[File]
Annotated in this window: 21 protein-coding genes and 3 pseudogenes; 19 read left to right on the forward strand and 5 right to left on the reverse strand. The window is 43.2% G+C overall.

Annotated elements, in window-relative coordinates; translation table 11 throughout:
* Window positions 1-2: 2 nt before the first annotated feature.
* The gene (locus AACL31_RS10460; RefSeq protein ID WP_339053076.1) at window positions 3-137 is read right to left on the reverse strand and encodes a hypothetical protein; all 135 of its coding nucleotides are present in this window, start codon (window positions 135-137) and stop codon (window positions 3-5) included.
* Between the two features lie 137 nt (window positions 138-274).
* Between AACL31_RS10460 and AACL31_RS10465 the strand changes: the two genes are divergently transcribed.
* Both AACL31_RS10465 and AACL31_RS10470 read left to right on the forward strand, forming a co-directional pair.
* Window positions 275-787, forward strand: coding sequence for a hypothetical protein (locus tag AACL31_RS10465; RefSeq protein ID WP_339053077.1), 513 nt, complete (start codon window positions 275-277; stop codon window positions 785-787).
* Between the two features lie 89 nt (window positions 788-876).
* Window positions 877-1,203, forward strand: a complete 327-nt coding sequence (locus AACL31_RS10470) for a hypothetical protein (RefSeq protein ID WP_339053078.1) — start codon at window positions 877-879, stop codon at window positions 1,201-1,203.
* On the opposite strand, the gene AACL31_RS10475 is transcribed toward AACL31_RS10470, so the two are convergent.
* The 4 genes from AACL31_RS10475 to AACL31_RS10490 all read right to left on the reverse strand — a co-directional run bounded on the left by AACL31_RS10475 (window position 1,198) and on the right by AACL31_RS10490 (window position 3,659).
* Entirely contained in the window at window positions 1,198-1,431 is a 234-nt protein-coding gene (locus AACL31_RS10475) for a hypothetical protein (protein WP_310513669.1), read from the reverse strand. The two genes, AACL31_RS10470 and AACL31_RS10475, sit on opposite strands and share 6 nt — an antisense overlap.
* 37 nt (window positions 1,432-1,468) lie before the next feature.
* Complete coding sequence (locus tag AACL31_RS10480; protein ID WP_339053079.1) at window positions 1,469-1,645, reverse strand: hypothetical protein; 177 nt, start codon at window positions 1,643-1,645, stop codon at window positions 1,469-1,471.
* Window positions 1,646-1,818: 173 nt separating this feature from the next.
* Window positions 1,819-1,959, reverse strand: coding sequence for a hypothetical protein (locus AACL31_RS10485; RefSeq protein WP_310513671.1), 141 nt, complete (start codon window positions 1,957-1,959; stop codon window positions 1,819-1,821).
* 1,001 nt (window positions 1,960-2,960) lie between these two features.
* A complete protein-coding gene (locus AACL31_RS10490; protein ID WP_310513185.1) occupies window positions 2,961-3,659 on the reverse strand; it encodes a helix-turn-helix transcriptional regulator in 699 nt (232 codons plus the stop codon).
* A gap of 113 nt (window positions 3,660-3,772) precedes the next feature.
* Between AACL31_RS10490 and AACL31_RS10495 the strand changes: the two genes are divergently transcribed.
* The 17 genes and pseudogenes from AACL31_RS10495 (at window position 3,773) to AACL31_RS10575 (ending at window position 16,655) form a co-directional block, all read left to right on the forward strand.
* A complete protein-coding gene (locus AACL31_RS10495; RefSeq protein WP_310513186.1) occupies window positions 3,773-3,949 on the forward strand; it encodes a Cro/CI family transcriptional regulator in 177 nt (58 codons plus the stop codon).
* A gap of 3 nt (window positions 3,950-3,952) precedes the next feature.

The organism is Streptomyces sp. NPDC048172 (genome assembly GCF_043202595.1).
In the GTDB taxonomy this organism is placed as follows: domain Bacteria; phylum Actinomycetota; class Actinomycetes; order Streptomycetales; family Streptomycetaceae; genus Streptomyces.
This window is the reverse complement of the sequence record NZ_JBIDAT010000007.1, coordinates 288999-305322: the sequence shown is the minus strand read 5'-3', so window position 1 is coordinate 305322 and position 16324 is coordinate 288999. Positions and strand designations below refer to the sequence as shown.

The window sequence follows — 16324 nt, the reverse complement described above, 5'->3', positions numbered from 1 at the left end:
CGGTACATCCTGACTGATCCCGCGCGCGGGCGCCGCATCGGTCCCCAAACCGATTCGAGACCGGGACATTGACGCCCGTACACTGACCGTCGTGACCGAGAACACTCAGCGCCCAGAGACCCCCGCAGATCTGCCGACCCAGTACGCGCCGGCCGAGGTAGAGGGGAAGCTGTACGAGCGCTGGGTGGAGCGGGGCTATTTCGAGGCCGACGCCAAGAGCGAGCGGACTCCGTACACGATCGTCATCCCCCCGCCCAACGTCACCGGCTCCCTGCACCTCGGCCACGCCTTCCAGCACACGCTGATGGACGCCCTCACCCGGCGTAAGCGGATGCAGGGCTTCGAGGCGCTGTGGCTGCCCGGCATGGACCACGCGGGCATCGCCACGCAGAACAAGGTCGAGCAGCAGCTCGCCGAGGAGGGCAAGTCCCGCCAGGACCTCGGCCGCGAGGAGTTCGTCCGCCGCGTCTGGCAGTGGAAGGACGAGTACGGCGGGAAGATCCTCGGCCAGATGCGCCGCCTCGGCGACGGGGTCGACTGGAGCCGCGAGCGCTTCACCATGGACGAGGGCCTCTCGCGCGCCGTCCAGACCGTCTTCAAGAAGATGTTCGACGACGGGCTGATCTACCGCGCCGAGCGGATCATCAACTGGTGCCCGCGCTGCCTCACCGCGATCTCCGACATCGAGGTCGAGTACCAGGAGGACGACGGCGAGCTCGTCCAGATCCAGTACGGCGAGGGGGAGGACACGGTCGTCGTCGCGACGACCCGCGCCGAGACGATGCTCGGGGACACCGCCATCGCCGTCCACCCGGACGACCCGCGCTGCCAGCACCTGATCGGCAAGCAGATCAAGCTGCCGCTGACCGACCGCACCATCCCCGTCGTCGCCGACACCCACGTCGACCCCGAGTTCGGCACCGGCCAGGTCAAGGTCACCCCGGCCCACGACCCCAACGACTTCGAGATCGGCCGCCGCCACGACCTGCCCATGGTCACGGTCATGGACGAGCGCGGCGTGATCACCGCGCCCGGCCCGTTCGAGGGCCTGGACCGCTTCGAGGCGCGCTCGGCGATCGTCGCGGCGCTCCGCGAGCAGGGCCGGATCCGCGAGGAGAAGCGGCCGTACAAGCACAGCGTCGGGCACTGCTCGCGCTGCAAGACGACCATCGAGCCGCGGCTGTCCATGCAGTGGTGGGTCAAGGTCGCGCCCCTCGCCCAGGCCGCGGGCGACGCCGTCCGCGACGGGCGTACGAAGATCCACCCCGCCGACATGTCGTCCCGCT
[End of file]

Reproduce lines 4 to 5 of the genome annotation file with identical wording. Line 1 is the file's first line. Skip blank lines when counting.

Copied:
* The gene (locus AACL31_RS10460; RefSeq protein ID WP_339053076.1) at window positions 3-137 is read right to left on the reverse strand and encodes a hypothetical protein; all 135 of its coding nucleotides are present in this window, start codon (window positions 135-137) and stop codon (window positions 3-5) included.
* Between the two features lie 137 nt (window positions 138-274).